Living the Edge of Marathon Runner and Bikini Competitor

One of the biggest concerns runners have is maintaining that balancing act of being extremely lean, yet also having the muscle strength to power through speed. first runThen there is the opposite side, competing in Bikini, where you spend your time walking the line of being muscular but not to muscular and lean but not too lean.

empireclassic.2As someone who participates in both sides of the spectrum I have heard both issues:

"Don't you lift too much for a marathon runner? Won't you get bulky, gain weight, and not be able to run as fast?" -- I lift 5-6 days a week "You can't build muscle being a runner! You're lucky you don't have a trainer they never would let you run that much."  -- I ran 50 miles a week during prep.

Now I want to state for the record that every body is different, every person has to undergo a different journey to get to wherever they are headed, so I am not stating that this is how you need to go about things but rather telling my journey.


Lets start with running, since it is by far my favorite.  Now I have been running for as long as I can remember and have competed for many many years; and it wasn't until just recently that I really started to come into my own.  This could be attributed to a lot of different reasons: 1. Women tend to peak right about the age that I am now. 2. I'm a lot more confident in myself than I ever used to be. 3. I believe in myself. 4. I have much greater knowledge about training. 5. My nutrition is a lot more on point. My list could go on and on but one thing I really want to stress is that in the last two-three years I started incorporating serious strength training into my routine.  Since I incorporated this my times have skyrocketed downward.  I can faster sooner and for a longer period of time; my muscle endurance, power, and quickness has improved due to lifting.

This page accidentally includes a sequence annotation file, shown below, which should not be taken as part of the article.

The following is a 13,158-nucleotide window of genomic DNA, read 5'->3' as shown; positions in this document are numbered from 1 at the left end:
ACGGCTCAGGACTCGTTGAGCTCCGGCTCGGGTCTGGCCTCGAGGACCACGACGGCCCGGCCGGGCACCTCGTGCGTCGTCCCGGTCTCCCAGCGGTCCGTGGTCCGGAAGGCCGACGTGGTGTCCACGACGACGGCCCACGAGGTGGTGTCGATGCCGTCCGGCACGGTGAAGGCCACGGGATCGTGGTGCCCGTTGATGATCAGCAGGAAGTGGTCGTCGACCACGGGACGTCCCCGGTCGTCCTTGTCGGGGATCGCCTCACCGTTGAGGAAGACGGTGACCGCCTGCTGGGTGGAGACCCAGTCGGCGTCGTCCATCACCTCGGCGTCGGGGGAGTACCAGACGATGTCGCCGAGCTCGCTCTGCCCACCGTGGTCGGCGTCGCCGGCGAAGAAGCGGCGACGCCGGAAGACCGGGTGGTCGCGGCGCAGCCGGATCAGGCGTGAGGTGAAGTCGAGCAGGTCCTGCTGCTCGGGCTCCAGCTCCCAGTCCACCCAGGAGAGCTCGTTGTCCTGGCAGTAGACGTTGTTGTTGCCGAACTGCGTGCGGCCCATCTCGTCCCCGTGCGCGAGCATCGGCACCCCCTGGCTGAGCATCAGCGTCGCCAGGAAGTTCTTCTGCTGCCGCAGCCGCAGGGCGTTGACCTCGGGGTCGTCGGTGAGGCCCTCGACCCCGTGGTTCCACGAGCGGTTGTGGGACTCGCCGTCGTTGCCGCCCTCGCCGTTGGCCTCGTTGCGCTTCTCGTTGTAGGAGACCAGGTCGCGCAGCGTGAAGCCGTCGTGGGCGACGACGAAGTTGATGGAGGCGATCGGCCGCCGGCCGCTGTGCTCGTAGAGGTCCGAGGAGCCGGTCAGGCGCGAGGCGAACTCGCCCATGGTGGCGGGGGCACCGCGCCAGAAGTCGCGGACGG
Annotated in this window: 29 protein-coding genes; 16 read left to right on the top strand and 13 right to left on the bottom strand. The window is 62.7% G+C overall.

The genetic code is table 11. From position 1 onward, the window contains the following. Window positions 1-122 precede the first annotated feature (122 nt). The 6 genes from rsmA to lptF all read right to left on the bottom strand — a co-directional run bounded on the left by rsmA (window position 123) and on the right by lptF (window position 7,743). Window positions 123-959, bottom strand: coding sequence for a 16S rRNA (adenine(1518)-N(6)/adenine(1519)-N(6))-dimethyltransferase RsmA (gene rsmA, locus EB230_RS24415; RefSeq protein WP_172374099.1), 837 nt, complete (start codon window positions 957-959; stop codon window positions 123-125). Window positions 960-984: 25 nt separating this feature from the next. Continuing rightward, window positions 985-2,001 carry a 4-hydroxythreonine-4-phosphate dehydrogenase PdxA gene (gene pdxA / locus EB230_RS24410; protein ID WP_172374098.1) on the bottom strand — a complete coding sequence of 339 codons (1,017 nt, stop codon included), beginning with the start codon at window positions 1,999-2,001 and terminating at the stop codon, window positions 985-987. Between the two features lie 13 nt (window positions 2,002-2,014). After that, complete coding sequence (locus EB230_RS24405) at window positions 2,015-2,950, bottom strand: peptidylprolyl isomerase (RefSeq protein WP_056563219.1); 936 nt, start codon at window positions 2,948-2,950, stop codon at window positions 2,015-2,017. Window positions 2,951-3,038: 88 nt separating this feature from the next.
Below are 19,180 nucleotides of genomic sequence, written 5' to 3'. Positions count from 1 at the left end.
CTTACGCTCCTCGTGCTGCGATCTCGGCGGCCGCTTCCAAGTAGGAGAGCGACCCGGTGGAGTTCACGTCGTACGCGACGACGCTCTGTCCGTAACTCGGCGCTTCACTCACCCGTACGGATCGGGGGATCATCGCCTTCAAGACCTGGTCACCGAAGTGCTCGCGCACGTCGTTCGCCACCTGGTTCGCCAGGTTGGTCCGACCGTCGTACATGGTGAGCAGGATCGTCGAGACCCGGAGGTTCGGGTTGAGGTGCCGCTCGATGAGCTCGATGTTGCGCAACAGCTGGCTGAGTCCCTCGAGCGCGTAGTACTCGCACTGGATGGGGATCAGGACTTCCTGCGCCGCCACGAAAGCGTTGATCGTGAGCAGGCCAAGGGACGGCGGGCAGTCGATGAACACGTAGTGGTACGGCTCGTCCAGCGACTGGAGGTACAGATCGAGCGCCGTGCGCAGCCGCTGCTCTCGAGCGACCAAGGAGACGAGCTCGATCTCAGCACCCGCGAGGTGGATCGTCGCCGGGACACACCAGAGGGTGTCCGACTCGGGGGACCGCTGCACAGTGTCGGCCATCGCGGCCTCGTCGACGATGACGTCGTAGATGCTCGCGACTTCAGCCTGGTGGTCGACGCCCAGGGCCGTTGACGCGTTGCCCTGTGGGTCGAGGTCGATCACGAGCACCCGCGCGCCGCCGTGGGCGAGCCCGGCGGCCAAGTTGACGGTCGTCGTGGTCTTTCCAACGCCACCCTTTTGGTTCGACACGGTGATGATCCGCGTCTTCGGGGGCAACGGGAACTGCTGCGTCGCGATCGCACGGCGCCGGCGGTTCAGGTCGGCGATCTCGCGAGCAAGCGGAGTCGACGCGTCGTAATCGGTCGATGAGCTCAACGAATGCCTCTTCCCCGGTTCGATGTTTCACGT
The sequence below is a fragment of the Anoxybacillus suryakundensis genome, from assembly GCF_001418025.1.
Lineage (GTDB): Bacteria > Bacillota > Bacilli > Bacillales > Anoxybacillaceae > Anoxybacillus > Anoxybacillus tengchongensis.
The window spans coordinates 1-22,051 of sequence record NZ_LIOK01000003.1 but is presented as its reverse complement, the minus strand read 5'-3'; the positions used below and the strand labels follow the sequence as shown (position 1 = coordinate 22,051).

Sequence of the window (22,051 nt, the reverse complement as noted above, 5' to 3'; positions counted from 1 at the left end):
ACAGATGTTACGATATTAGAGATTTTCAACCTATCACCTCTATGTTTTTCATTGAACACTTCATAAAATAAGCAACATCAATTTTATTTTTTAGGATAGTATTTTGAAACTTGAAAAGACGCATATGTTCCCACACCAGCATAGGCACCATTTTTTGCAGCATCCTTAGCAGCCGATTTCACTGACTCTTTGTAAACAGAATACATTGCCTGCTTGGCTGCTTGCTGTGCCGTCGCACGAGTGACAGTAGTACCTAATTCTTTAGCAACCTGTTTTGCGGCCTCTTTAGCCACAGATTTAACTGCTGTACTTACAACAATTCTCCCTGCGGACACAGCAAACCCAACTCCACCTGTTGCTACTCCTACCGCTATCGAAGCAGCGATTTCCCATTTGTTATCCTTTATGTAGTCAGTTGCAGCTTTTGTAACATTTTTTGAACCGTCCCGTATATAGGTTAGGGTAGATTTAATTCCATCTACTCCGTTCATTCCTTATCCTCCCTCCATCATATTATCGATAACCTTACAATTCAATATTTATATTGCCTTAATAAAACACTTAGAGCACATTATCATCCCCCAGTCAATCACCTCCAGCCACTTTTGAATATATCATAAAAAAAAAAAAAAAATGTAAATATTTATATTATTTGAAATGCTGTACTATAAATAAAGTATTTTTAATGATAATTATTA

Did I get bulky by lifting 5 days a week? No. Did I improve my times? Yes. Do I feel so much more confident about myself?  Yes.

Running requires a lot of muscle energy, sometimes I feel like more than people think about.  The stimga about being very lean and low weight for running tends to override the basic biology that strength and endurance comes from your muscles.

When you break down a run into its components you realize how much muscle strength and endurance is necessary in order to power through a run:

--Each foot strike --Driving the knees forward --Pumping of the arms --Stabilization of the core --Slight rotation that occurs in your back as you pump your arms

All of which can be improved by increasing muscle strength and endurance.

Muscle Strength: The ability of a muscle or group of muscles to exert force to overcome the resistance in one effort. Example: Your foot strike when running; you need muscle strength to exert force into the group and push-off of it for your next stride. Muscle Endurance: The ability of the muscle or muscle group to exert force overcoming resistance many times. Example: While running you are constantly pumping your arms creating force on those muscle groups for a long period of time.